New York area at top in income, Mississippi in audits by the IRS Data show tax agency focusing on the poor

April 13, 1997|By NEW YORK TIMES NEWS SERVICE

Americans in the New York metropolitan region have the highest incomes in the country, IRS records show, but taxpayers are more likely to see their tax returns audited if they live in Mississippi, where incomes are the lowest in the country.

That fact emerges from the most extensive collection of IRS data ever assembled outside the agency, figures suggesting that rather than being an anomaly, the audit rates in the tax agency's districts for New York and Mississippi illustrate a major shift in policy.

"The data indicate that the IRS is increasing its focus on the poorest Americans and the smallest business while paying less attention to richer Americans and larger companies," said Susan B. Long, a Syracuse University professor who assembled the information and posted it last night on the Internet.

The release of the information occurs as calls from members of Congress to overhaul or eliminate the income-tax system are rising with the approach of the April 15 deadline to file returns.

Tuesday, the House Ways and Means Committee opens hearings into the effects on families of scrapping the income-tax system and replacing it with another system, probably a tax on goods and services.

Vow to change tax system

Rep. Bill Archer, R-Texas, chairman of the powerful tax-writing committee, has vowed to "tear the tax system out by its roots."

These are some highlights from the information:

Audit rates for people earning less than $25,000 a year rose by nearly half from 1994 to 1995, as audit rates fell by nearly a third for those earning more than $100,000. Since 1988 the audit rate for people earning more than $100,000 has fallen, from 11.4 percent to 2.94 percent in 1994. The audit rate for people who earned less than $25,000 was 1.04 percent, up from 0.74 percent in 1994.

Unincorporated businesses with less than $25,000 in revenues are 2 1/2 times more likely to be audited than those with revenues of more than $100,000.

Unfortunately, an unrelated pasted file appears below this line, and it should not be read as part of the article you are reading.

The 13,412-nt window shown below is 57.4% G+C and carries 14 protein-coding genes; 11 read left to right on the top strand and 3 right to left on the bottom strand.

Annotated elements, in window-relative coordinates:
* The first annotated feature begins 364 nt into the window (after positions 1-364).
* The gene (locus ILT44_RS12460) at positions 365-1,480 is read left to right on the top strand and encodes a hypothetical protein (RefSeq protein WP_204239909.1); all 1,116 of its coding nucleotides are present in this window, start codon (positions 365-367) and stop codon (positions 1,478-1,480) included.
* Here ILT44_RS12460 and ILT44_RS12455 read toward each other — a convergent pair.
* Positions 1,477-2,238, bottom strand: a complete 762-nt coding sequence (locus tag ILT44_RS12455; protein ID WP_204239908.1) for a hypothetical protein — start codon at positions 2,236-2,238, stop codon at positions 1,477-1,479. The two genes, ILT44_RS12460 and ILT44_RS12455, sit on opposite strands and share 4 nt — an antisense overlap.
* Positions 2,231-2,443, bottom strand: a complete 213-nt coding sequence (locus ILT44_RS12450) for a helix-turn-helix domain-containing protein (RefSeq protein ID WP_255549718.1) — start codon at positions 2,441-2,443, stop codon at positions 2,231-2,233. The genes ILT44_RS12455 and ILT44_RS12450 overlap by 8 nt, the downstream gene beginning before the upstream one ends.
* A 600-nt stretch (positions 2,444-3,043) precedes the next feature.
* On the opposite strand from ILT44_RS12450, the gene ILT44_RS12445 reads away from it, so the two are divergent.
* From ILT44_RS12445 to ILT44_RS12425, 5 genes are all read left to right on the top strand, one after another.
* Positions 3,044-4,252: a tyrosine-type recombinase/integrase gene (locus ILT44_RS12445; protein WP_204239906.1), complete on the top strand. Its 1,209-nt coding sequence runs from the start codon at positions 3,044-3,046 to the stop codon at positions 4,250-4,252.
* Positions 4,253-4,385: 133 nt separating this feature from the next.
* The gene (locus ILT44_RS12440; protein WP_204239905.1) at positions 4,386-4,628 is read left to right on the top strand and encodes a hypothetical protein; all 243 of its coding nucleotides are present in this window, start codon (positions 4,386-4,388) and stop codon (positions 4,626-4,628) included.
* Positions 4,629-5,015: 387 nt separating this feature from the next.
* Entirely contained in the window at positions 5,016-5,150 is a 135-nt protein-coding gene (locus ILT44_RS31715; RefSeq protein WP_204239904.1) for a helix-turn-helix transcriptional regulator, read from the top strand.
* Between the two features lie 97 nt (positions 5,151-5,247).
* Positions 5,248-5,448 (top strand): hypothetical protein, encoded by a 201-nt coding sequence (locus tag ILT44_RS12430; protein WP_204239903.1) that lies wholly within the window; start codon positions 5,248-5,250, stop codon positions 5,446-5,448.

Audits of large companies make up just two-10ths of 1 percent of all audits, yet they produce 58 percent of the increased revenue generated by audits. Despite that, the IRS has in the past five years reduced the audit rate of the largest corporations, from 72.5 to 51 percent.

Tom Smith, an assistant commissioner of the IRS, said the figures were accurate but misleading, and there had been no shift in attention from the top of the economic pile to the bottom.

Audit rates increase for poor

Smith said audit rates for the lowest-income Americans appeared to have risen largely because notices were sent to many people who had taxes withheld from their pay but did not file returns. Those notices show up in IRS statistical reports as audits, he said.

Emphasizing that he had no hard information, Smith said he suspected that audits of businesses with less than $25,000 of revenues had increased, because when the agency does not know how much revenue a business had, it may list the sum as zero or a nominal figure in statistical reports.

And, Smith said, the audit rate for large companies has declined because Congress cut the IRS budget, and he would welcome increased financing to conduct additional audits.

The information was assembled by the Transactional Records Access Clearinghouse, a research arm of Syracuse University that is run by Long and David B. Burnham, a former reporter for the New York Times.

The figures show that the overall odds that an individual would be audited in 1995, under the traditional IRS definition of an audit, was seven-10ths of 1 percent, even as the agency publicly reports a rate of 1.67 percent.

Definition changed

The difference stems from a change the agency made in 1988, when it started counting as audits the routine mailing of notices to people who had minor discrepancies on their returns.

That change allowed the agency to report that it had audited 1.57 percent of all individual returns in 1988 when, following the traditional definition, the rate was 1.03 percent.

The highest rate, by the traditional definition of an audit, is in Nevada, at 2 percent. The rate is above 1 percent in 12 districts. Kentucky has the lowest, three-10ths of 1 percent.

The Manhattan district of the IRS had the highest average adjusted gross income in 1994, at $49,737. Mississippi had the lowest, at $26,993.

The audit rate in the Manhattan district, which includes Westchester and Rockland counties, as well as Manhattan, the Bronx and Staten Island, was 1.07 percent, compared with 1.15 in Mississippi.

More than 35,000 pages of figures, tables and color maps of income, tax and audit information categorized by state, IRS district and county can be examined free at http: //trac.syr.edu/tracirs/.

Pub Date: 4/13/97

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